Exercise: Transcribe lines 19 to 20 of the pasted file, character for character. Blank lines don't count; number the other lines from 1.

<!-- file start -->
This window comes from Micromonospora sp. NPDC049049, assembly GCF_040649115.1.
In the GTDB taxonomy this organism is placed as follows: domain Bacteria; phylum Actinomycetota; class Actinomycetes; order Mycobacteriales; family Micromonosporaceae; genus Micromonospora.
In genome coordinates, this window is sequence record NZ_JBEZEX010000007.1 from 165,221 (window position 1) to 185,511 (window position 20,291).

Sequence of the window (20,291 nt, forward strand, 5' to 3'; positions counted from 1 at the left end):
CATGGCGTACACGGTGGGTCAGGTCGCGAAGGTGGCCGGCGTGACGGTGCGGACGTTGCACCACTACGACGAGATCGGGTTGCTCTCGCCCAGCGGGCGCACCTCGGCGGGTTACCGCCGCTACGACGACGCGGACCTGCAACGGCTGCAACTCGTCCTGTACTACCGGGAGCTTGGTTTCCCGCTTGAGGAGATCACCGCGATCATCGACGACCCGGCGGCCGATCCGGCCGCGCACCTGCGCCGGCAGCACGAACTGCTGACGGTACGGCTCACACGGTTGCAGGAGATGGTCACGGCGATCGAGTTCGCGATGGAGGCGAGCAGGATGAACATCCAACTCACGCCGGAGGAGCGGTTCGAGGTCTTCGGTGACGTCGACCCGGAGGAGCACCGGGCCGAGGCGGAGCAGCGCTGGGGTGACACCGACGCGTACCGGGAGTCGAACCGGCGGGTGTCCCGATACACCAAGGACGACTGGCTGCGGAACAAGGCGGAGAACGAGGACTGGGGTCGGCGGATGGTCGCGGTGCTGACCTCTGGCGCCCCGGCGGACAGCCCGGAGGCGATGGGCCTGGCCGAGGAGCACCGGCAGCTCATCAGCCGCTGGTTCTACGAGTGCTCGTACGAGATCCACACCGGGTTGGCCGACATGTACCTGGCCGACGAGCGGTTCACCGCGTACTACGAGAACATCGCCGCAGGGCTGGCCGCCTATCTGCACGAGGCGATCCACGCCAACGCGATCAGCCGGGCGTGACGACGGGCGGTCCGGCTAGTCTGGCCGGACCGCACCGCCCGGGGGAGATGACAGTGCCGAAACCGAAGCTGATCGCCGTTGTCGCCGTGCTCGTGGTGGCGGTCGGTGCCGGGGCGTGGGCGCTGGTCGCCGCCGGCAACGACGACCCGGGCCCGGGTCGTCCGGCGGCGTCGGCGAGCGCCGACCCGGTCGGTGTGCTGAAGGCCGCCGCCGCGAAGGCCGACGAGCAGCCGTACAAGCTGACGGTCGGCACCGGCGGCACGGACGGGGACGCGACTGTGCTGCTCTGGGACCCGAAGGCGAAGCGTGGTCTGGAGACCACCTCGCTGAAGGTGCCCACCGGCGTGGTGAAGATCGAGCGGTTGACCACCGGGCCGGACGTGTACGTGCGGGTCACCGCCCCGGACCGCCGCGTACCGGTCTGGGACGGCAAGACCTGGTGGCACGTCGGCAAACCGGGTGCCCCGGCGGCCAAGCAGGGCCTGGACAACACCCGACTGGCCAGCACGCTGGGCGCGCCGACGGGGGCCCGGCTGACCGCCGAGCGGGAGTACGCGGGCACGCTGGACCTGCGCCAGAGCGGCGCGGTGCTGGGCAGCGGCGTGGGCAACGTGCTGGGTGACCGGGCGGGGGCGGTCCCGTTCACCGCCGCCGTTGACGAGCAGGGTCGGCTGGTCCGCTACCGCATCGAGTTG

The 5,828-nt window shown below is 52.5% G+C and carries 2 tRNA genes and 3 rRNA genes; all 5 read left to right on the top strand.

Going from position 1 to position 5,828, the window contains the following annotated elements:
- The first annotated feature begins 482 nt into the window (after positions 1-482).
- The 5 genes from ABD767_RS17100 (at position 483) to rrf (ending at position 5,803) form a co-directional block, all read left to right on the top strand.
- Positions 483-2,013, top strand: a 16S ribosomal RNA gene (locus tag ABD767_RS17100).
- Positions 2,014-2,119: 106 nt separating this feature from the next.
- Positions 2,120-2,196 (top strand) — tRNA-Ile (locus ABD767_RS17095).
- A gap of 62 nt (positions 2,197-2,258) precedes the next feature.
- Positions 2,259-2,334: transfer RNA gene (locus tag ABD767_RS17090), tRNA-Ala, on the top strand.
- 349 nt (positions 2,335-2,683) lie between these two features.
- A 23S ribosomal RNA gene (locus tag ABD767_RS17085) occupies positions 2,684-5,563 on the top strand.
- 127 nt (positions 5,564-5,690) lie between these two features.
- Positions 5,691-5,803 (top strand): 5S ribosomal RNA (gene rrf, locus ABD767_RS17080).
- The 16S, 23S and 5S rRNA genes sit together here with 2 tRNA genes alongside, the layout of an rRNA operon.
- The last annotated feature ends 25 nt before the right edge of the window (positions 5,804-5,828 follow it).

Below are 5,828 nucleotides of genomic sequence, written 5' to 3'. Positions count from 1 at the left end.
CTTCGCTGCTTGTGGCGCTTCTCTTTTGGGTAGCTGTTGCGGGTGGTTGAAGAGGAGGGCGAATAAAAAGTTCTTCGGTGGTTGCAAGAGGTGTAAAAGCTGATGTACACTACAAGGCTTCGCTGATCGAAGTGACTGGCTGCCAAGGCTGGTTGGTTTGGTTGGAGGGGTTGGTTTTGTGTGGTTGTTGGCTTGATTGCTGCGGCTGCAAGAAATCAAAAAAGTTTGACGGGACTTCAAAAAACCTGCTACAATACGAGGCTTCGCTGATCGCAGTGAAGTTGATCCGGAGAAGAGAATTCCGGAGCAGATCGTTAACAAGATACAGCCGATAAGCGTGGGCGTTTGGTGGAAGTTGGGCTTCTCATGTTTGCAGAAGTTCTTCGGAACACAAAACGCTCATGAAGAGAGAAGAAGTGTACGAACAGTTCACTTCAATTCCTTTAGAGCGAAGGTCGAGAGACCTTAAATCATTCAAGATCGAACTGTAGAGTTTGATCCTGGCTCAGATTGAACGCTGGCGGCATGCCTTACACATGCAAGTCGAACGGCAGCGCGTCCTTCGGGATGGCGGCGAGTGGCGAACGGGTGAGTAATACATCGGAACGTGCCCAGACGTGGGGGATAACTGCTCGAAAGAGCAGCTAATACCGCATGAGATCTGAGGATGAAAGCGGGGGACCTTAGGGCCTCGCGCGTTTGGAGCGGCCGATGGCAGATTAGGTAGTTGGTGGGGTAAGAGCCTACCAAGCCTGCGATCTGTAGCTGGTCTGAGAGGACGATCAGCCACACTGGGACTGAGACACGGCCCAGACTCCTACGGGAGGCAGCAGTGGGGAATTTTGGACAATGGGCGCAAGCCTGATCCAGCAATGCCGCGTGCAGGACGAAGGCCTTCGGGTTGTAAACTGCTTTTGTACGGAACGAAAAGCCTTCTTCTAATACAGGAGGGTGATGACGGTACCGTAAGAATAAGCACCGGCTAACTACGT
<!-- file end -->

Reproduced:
- The 16S, 23S and 5S rRNA genes sit together here with 2 tRNA genes alongside, the layout of an rRNA operon.
- The last annotated feature ends 25 nt before the right edge of the window (positions 5,804-5,828 follow it).